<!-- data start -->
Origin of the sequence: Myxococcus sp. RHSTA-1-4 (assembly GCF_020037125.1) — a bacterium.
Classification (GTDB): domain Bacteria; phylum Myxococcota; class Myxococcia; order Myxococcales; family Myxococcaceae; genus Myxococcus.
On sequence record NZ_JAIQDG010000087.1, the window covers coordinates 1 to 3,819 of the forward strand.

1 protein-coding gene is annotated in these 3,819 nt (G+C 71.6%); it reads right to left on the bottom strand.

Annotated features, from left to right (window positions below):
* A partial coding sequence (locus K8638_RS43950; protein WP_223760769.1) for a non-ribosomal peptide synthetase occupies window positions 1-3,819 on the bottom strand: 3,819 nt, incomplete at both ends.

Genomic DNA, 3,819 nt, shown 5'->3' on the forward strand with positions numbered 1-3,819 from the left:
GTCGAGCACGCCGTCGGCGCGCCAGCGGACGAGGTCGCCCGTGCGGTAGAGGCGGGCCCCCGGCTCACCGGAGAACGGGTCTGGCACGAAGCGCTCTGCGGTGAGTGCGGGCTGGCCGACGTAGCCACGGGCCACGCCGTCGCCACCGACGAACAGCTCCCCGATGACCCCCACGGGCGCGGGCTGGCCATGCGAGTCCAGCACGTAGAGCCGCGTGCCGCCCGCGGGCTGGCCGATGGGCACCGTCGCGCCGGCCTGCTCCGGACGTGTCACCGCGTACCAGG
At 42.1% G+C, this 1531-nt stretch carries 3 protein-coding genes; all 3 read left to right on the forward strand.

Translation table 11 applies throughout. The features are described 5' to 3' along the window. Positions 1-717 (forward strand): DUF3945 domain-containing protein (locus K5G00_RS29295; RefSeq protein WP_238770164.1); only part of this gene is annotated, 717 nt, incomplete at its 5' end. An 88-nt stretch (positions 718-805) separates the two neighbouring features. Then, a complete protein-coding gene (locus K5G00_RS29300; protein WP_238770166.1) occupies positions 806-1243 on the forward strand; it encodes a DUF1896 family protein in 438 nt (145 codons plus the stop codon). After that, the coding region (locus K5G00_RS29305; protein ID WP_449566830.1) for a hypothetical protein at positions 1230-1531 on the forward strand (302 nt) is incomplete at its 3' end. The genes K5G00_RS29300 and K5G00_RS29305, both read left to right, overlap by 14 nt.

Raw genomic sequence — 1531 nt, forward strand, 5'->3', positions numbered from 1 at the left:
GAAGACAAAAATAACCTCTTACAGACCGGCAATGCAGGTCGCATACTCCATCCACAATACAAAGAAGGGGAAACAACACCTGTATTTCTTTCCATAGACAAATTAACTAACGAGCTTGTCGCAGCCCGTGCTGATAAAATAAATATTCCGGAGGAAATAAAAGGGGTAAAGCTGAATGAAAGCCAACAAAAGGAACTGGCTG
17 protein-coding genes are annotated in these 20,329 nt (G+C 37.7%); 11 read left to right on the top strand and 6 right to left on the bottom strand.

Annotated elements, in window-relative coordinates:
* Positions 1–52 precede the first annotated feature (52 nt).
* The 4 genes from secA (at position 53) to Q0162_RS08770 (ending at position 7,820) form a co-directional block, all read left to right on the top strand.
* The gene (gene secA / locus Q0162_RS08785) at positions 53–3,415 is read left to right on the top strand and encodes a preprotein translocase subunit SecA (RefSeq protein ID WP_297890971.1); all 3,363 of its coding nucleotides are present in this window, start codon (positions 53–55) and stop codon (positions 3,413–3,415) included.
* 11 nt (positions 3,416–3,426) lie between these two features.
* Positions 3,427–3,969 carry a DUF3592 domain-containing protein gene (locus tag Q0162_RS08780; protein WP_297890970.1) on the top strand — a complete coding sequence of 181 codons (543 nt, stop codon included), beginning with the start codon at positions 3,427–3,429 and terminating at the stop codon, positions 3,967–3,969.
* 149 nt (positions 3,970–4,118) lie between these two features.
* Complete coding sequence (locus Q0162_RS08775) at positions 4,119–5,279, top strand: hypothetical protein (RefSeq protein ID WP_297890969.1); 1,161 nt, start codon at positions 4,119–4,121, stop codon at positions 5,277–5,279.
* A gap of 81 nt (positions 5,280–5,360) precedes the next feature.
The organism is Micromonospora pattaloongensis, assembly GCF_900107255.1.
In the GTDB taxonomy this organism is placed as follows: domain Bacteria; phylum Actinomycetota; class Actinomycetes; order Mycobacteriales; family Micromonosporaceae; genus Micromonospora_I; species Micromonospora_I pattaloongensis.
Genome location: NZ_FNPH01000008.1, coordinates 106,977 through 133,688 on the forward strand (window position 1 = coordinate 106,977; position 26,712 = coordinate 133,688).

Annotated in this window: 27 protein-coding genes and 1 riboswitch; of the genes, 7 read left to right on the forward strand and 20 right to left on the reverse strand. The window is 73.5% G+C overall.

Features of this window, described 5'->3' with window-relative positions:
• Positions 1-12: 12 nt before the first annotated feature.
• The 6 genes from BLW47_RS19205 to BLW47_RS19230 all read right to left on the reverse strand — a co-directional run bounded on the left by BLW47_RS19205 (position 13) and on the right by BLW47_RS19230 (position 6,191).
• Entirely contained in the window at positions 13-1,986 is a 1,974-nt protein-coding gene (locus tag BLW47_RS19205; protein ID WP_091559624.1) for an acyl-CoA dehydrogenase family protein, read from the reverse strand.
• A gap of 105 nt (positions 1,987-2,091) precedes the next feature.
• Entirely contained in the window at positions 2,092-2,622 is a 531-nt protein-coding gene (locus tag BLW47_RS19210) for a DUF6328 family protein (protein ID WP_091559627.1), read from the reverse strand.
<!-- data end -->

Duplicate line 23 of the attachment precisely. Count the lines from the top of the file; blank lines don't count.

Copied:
The organism is Micromonospora pattaloongensis, assembly GCF_900107255.1.